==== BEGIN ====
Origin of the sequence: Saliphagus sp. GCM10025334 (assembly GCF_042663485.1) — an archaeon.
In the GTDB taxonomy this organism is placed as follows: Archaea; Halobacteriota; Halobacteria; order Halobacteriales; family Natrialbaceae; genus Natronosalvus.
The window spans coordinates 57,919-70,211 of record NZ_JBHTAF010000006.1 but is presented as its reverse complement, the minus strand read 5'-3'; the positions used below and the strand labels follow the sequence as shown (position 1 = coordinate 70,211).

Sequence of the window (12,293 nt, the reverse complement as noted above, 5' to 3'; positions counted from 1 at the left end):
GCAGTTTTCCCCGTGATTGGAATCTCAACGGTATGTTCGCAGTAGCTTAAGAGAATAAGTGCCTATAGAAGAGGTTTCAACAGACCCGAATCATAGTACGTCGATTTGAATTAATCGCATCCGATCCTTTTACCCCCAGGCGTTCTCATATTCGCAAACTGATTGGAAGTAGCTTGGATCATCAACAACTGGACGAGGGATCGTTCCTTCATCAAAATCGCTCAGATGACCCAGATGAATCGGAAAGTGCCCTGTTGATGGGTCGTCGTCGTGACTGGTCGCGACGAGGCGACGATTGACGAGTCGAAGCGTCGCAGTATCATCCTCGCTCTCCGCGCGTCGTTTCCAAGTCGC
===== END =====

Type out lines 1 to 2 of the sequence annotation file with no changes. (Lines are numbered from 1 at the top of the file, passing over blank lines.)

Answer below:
Origin of the sequence: Saliphagus sp. GCM10025334 (assembly GCF_042663485.1) — an archaeon.
In the GTDB taxonomy this organism is placed as follows: Archaea; Halobacteriota; Halobacteria; order Halobacteriales; family Natrialbaceae; genus Natronosalvus.